I miss platformers. Especially the kind where you have wonderful worlds to explore, where you collect myriads of things. I want a large overworld where you move between these smaller worlds. I want a cartoonishly evil antagonist, and maybe a goofy animal or some shit as the protagonist. I want to unlock new items, skills and moves as I go along. I want stupidly addictive music. And I want it for PC.

Can that be done? I mean, the only recent ones I can think about are the Mario games on WiiU, a system I don't have yet. I know there are several games like this on PC, but I cannot for the life of me think of one at this instant. Would be a plus if it is recent as well, with those new cool graphics the kids love these days. Just one good action-adventure platformer. That is all I need.


"Wait... did this actually exist?"

Most of the games I grew up with are games everyone knows about. Or at least almost everyone. Super Mario was one of the first, but I also played a lot of Startropics and some jet-plane-fighter game I haven't managed to find (I don't remember the name either, so maybe someone can help me? You had to take of and land on air-carriers, watch your map or radar for bases and such to bomb). The next console I got was the N64, and that is where it got really magical for me. Mario 64, Lylat Wars and Pilotwings was the big ones (then Ocarina of Time and Majoras Mask, that last one is one of the best games ever made), but I also borrowed a game from a friend that I actually thought was a fever dream a few years ago. No one seemed to know it, and I couldn't find it again. Mostly because I had forgotten the name, and searching for "robot shaking kids" didn't really work when I tried. Now I can actually find it by searching "robot shaking kids nintendo 64" though, so that's good.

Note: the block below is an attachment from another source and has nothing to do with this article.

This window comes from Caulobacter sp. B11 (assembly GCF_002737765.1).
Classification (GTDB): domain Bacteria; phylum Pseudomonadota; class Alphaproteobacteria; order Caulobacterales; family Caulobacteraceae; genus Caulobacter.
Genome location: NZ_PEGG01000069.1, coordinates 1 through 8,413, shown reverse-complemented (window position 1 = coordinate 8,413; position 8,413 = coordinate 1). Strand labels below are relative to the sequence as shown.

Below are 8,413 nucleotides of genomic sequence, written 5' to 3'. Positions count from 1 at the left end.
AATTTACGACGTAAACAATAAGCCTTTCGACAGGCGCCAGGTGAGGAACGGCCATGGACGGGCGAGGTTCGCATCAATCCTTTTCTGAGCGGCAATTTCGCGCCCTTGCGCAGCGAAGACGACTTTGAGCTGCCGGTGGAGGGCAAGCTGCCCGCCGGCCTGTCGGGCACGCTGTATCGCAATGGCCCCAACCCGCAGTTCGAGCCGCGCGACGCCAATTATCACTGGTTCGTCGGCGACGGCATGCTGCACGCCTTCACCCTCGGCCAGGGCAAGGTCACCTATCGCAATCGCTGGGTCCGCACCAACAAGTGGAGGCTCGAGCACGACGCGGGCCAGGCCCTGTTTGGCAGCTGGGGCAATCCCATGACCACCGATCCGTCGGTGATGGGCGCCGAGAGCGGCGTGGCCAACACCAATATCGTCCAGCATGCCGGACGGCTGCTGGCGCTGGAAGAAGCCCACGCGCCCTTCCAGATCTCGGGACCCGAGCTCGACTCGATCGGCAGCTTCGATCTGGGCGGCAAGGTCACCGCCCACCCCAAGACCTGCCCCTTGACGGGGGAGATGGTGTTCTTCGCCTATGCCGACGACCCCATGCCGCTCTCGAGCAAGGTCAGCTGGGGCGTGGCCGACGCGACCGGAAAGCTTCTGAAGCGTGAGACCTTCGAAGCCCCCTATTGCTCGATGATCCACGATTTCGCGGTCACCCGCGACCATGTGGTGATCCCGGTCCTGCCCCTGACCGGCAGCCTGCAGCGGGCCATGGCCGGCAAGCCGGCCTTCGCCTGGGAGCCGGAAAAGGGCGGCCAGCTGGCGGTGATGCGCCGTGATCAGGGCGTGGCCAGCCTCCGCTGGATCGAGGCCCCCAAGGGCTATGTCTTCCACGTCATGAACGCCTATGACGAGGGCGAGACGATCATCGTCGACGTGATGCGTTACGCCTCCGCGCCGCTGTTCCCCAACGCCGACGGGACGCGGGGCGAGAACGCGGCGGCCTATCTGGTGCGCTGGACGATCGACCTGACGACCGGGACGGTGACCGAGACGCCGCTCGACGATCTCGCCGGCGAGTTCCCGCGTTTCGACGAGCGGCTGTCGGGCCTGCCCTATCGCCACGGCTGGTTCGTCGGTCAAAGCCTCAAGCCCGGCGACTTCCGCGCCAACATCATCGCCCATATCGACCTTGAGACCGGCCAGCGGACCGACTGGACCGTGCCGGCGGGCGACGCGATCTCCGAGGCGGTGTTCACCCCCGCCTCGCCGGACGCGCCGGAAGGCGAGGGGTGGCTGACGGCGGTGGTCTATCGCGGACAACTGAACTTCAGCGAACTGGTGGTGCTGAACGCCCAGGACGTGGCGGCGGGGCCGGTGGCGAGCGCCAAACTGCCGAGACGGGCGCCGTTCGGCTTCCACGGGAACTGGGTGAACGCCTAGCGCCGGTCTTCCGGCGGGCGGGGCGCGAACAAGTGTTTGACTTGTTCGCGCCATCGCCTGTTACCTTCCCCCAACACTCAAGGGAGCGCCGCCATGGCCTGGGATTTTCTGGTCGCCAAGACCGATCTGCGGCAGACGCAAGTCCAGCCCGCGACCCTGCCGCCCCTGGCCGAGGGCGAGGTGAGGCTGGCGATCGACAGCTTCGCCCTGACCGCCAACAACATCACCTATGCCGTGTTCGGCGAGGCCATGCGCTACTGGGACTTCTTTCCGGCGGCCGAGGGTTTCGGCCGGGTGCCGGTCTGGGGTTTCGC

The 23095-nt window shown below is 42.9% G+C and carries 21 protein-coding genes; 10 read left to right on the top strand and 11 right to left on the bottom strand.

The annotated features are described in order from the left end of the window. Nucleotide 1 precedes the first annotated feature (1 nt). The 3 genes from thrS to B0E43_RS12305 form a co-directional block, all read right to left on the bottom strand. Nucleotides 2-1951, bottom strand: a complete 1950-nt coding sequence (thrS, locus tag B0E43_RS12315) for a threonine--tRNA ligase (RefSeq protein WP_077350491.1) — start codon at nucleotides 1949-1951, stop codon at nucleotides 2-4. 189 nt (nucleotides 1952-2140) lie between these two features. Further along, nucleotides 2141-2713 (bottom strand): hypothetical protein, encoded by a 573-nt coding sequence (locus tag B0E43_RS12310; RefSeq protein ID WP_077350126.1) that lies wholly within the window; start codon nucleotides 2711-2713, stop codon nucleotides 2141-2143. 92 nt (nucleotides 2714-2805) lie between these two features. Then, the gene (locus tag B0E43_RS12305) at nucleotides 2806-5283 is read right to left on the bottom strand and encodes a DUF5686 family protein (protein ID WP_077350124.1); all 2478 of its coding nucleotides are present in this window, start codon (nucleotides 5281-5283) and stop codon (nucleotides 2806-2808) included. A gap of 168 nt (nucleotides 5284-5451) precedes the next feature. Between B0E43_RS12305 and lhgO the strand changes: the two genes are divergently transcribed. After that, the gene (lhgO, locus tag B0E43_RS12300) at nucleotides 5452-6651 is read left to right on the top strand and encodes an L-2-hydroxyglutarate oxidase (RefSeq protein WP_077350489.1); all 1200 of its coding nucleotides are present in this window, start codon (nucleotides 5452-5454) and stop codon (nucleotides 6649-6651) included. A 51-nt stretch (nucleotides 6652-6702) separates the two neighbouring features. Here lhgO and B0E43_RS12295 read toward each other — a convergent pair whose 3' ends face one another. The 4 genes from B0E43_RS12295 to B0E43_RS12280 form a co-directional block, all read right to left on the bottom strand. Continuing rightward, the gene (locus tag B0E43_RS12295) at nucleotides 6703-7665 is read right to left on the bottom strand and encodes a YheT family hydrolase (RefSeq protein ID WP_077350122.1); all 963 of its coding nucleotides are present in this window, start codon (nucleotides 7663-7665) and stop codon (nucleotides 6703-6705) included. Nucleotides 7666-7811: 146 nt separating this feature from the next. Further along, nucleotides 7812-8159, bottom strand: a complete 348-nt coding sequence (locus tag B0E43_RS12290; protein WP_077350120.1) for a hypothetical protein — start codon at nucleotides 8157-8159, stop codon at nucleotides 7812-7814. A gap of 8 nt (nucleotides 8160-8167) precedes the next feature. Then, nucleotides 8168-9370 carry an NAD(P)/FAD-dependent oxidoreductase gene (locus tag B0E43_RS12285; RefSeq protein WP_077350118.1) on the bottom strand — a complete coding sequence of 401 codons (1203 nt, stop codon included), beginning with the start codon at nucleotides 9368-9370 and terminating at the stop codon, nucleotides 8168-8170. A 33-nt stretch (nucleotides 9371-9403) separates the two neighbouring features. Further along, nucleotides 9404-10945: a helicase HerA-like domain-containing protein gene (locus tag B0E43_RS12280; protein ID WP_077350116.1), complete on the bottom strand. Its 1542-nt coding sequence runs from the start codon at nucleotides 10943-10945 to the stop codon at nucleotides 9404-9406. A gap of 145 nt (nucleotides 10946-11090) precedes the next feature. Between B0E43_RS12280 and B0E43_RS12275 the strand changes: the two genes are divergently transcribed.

Anyway, the game I wanted to write a bit about is the best "robotic maid shaking kids" simulator ever made. None other than Mischief Makers. I fell in love with this game right away. The graphics was weird, the music was weird and the mechanics... oh my. It's a 2D platformer, where you pick up things. People, kids, pots, ninja stars, rockets, flowers. Anything really. You can then throw whatever you hold in any direction, or you can shake it. Shake shake! Then throw it. Actually, shaking weapons and bombs can make them act differently. The story is weird, the levels are weird. The controls are weird. It's a weird game. And it is fucking awesome.